March 26 (Bloomberg) -- Next Media Ltd., controlled by billionaire Jimmy Lai, suspended trading in Hong Kong today a day ahead of the deadline to complete the NT$17.5 billion ($586 million) sale of its Taiwan print and TV assets.
The deal may fall through because Want Want China Holdings Ltd. Chairman Tsai Eng-meng, whose son is one of the buyers for Next Media’s Taiwan print business, is aiming to pare the stake purchase to avoid antitrust queries into the family’s media ownership, the Taipei-based Economic Daily News reported today.
The latest sales agreement marks Lai’s third attempt to divest most of his Taiwan assets after losses at his television business dragged down Next Media’s earnings. The Tsai family's China Times Group controls newspapers and TV channels, and they are one of four investors that agreed in November to buy Next Media’s print business.
Trading will be suspended “pending the issue of an announcement,” Next Media said today in its statement. Spokesman Mark Simon couldn’t immediately comment.
Next Media’s shares have plunged 16 percent this year, compared with the 1.8 percent decline on Hong Kong’s benchmark Hang Seng Index.
Lai’s Apple Daily and the Tsais’ China Times will have a combined newspaper market share exceeding 45 percent, according to National Chung Cheng University’s Kuang Chung-Hsiang, raising regulatory concerns. The elder Tsai’s $2.4 billion purchase of cable operator China Network Systems Co. is still subject to approval from Taiwan’s broadcast regulator, which said Feb. 21 the purchaser hadn’t fulfilled its conditions.
Calls to Want Want China Times President Tsai Shao-Chung’s office went unanswered today.
Protesters against the administration of Taiwan President Ma Ying-jeou in January called on regulators, including the Fair Trade Commission and the National Communications Commission, to block the sale of Next Media’s Taiwan assets to prevent the concentration of media interests.
The other buyers for Next Media’s print assets are William Wong of the Formosa Plastics Group, Chinatrust Charity Foundation Chairman Jeffrey Koo Jr. and Lung Yen Life Service Corp. Chairman Li Shih-tsung. Next Media said it would dispose of the print business for NT$16 billion, with Wong’s company taking a 34 percent stake, Tsai’s 32 percent, Koo’s 20 percent and a company controlled by Li taking 14 percent.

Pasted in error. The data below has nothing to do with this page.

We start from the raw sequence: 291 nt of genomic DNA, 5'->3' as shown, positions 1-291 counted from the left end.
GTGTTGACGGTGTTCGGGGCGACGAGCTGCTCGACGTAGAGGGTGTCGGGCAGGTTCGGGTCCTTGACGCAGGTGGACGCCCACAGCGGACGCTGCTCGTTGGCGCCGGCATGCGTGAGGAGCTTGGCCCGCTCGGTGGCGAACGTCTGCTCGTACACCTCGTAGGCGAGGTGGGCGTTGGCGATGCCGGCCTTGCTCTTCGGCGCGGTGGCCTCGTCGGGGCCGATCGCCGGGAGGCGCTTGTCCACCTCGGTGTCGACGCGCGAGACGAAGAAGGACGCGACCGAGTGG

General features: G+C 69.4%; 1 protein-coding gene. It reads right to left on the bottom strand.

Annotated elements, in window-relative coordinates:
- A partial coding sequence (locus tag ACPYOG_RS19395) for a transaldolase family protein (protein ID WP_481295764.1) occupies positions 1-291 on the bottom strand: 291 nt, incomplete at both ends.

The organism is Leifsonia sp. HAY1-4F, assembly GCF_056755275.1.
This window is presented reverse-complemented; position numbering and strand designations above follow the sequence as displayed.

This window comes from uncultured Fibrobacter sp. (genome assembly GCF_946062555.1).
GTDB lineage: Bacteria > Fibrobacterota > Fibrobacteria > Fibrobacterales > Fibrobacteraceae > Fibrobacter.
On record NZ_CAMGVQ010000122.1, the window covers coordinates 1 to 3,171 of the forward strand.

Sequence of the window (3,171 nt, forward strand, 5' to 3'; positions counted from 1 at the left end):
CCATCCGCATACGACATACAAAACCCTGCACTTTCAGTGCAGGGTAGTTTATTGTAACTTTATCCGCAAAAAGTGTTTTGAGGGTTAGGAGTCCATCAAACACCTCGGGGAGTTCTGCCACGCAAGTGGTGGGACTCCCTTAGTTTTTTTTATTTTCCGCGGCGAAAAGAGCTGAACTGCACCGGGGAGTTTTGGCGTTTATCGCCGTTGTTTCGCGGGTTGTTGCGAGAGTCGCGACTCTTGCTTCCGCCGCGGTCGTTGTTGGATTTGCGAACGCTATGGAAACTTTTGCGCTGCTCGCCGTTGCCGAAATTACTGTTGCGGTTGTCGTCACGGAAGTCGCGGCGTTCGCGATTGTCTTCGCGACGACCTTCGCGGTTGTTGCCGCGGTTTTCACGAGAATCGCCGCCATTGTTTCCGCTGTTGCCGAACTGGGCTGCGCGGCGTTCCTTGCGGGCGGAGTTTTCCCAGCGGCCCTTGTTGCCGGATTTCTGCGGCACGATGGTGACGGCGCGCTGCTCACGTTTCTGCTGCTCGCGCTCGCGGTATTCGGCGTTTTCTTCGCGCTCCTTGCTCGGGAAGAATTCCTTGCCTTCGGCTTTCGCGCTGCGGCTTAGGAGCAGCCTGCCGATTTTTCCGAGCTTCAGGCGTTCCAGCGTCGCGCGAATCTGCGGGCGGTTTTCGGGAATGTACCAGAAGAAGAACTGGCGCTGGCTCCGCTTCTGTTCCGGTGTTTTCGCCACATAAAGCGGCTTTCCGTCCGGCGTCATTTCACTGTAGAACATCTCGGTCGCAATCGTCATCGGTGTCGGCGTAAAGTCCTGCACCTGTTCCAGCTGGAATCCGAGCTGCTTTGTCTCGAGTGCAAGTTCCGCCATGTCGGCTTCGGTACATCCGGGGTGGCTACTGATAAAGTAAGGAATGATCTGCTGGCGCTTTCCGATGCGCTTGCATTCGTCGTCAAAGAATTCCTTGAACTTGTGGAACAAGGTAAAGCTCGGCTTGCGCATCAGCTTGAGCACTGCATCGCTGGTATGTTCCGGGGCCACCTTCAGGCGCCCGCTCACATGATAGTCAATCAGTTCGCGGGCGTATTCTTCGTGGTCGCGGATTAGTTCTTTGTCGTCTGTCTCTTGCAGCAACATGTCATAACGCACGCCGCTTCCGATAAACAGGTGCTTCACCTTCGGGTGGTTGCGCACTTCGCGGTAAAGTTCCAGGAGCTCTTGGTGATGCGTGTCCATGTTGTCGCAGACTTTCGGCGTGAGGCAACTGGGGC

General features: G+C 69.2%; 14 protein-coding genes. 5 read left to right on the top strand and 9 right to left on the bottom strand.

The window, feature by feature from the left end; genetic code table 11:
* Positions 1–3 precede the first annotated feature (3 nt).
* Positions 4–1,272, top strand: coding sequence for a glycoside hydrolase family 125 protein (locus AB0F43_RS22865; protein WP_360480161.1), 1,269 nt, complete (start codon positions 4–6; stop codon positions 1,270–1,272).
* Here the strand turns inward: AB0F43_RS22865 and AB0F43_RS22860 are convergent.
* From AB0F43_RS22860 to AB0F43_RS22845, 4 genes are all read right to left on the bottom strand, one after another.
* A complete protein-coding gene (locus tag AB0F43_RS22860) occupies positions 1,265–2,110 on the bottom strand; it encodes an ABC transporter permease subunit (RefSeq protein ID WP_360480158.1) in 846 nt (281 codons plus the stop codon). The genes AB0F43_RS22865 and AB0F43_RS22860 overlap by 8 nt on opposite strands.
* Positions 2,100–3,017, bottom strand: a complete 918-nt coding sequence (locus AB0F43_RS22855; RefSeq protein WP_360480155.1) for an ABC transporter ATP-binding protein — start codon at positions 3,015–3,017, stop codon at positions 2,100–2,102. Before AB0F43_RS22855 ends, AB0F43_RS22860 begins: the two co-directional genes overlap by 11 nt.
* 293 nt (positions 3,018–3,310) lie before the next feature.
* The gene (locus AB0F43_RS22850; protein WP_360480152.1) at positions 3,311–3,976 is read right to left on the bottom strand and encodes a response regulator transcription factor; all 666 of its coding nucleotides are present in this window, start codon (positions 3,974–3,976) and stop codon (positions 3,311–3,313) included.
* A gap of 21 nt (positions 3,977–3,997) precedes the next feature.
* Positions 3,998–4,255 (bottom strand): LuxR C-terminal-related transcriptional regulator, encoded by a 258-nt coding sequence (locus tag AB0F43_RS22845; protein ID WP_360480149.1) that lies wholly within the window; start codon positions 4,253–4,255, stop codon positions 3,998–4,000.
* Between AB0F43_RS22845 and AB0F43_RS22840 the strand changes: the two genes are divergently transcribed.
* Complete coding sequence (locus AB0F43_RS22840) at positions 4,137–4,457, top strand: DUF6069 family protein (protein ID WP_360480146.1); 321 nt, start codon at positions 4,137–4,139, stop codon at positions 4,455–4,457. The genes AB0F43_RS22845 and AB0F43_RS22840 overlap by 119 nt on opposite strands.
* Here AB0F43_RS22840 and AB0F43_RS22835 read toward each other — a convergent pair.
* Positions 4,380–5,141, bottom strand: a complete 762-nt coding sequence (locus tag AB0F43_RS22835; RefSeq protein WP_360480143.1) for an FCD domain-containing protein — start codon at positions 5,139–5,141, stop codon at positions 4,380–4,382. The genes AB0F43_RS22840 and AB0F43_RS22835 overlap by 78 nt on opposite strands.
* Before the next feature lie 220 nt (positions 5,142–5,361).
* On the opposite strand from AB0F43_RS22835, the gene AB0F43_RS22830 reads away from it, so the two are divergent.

The buyers had four months from the Nov. 27 date of the purchase agreement to complete the transaction, according to a Next Media statement on Dec. 12. Both buyers and seller have the right to extend the deadline.
Another consortium will purchase the Taiwan television assets for NT$1.5 billion, the company said.
Next Media booked two annual losses due in part to its Taiwan television and multimedia unit. The company in December said it expects to book a HK$2.28 billion ($295 million) gain on the disposals, and plans to distribute some of the proceeds as dividends.
Next Media’s Apple Daily and Next Magazine are banned in mainland China because of their anti-Beijing stance. Lai started the Taiwan version of Next magazine in 2001, followed by Apple Daily, known for celebrity gossip and graphic depictions of violent crimes.
Lai said in a video clip posted on Next TV on Oct. 16 that he had failed in Taiwan. His exit comes as business and political ties improved between the island and China after Taiwan President Ma took office in May 2008.
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